I’m on Linode now

And I’m pretty damn happy with it, as happy as you can be with a server I guess.

Note: There’s a referral link at the bottom of this post.

Some context

I’ve been running my blog off of webfaction for a few years now, I actually used it before then whilst at a previous job too, if memory serves correctly (James? Did we?).

It’s been working well and I’ve actually been hosting a whole suite of sites for a community I was a part of on there (wiki, blog, forum, IRC logs etc). It wasn’t too expensive and it did what I needed. However, I’ve slowly found the need for my own server that I manage and have responsibility for.

Webfaction moved my data to a new server recently (it’s all managed) which prompted me to think about moving, so I started hunting. I was originally going to settle for DigitalOcean after a little search, but a colleague (thanks Alan!) convinced me that Linode offered everything I wanted for the same price as DigitalOcean, but with more memory. I suppose it’s an aside, but as far as I know Linode has been around a lot longer too.

My Linode

After dumping the source and databases of my blog and scping it all down to my machine I signed up for Linode. I’m delighted to report that it works well with LastPass and supports two factor authentication, thankfully.

They have recipes called StackScripts to provision a server with common things like Apache, WordPress or nginx, but that list is huge since others can submit them. I guess it’s sort of like community driven Puppet or Chef. I ran the WordPress one and ended up with a server running a LAMP stack with a blank WordPress install in a couple of minutes.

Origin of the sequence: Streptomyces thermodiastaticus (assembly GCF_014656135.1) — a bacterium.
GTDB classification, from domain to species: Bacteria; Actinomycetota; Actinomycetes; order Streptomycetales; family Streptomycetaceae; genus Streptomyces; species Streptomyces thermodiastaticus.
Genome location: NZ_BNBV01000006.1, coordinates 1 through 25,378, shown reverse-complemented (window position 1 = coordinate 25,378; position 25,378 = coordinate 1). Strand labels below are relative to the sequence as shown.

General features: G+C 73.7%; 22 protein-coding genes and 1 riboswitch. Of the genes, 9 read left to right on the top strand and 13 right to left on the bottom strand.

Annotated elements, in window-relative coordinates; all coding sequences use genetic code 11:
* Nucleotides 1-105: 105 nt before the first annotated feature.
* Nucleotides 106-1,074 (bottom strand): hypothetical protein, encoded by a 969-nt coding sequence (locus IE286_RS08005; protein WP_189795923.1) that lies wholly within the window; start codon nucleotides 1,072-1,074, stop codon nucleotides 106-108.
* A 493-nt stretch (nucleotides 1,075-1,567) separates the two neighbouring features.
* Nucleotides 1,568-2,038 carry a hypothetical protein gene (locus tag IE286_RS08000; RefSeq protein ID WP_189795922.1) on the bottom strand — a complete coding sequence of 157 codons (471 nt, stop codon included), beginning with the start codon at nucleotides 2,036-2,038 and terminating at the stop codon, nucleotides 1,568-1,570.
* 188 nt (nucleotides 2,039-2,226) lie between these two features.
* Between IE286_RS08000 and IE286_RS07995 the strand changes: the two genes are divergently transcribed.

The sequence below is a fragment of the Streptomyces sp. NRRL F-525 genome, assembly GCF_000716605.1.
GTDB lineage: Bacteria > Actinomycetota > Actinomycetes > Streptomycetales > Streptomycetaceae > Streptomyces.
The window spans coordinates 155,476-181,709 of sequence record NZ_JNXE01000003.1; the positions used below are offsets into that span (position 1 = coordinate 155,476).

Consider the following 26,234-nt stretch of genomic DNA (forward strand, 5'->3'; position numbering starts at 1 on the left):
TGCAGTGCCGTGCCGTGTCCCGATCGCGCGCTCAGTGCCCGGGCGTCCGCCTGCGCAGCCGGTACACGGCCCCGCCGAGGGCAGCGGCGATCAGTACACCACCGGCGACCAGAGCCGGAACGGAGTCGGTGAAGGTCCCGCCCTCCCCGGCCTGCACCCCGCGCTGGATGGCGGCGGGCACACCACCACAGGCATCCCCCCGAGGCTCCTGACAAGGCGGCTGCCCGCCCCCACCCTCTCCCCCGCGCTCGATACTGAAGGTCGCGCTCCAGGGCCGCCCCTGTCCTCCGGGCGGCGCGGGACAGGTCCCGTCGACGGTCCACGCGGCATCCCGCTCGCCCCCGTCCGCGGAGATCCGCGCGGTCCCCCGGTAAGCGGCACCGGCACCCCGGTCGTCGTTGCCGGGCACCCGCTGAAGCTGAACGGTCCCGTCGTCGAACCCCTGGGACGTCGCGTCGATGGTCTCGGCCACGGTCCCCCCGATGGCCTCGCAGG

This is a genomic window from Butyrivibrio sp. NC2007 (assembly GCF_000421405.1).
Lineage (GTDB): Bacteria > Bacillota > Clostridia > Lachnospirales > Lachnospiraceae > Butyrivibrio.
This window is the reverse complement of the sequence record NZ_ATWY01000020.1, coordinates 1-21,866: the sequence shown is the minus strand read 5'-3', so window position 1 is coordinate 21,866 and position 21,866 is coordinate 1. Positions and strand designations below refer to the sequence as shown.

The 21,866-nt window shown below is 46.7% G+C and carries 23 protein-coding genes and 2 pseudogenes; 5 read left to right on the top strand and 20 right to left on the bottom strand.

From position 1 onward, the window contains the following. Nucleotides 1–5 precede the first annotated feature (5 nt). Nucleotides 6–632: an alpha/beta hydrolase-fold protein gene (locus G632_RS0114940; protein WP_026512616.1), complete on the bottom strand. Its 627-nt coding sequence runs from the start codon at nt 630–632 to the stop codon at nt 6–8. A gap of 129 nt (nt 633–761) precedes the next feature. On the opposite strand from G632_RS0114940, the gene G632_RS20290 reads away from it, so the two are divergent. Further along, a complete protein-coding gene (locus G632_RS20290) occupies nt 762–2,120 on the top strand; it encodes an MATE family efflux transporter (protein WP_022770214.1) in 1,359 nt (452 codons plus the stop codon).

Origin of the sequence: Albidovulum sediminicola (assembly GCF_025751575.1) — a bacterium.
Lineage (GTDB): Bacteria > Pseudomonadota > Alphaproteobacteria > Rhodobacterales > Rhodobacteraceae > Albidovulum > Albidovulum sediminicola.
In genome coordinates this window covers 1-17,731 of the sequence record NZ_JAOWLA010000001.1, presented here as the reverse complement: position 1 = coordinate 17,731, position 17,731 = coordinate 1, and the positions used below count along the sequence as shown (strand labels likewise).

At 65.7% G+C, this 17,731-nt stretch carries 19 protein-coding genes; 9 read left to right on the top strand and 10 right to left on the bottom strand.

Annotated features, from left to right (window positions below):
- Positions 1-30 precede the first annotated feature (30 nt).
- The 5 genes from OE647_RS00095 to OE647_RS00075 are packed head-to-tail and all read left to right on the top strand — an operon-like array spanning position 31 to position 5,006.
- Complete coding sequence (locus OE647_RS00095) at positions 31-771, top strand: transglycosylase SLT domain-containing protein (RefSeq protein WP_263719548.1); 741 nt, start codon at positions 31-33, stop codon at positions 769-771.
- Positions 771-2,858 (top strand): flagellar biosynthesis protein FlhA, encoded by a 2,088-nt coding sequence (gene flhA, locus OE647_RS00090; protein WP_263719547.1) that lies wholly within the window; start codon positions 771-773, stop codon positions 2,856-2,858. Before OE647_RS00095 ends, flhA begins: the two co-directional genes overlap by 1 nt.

After performing the basic SSH key exchange I followed the Linode guide to securing your server. This involved creating a non-root user, locking down SSH, implementing a firewall (easy with ufw) and setting up fail2ban. I have to say, the Linode documentation is first rate, I’d happily rely on it for non-Linode systems too.

My Linode’s dashboard. I called it Turing.

Not only does Linode provision and manage the actual image for me, but it also comes with some pretty neat DNS management and Longview, which provides built in, detailed, metrics. They also provide load balancers but I don’t need those (yet). I previously managed my DNS for this domain through Cloudflare, I’ve since moved that to Linode for simplicity and haven’t noticed any issues yet.

What my Longview dashboard looks like.

You probably won’t notice or remember (why would you?) but this site used to be http. During the migration I cracked open the old certbot from the wonderful Let’s Encrypt and got that lovely green lock and https you should see at the top of your browser, unless you’re trying to access this site from a potato. In which case the cert probably failed and you may or may not be reading this. ¯\_(ツ)_/¯

So now I have my own Linux server running within Linode (in London, actually!) behind a swanky https URL. So far, I can highly recommend them, if you got this far and you’re as sold as I was, I’d really appreciate a click of my referral link. You don’t need to, but it’d be really cool of you. When in doubt, browse the Linode documentation. Enjoy.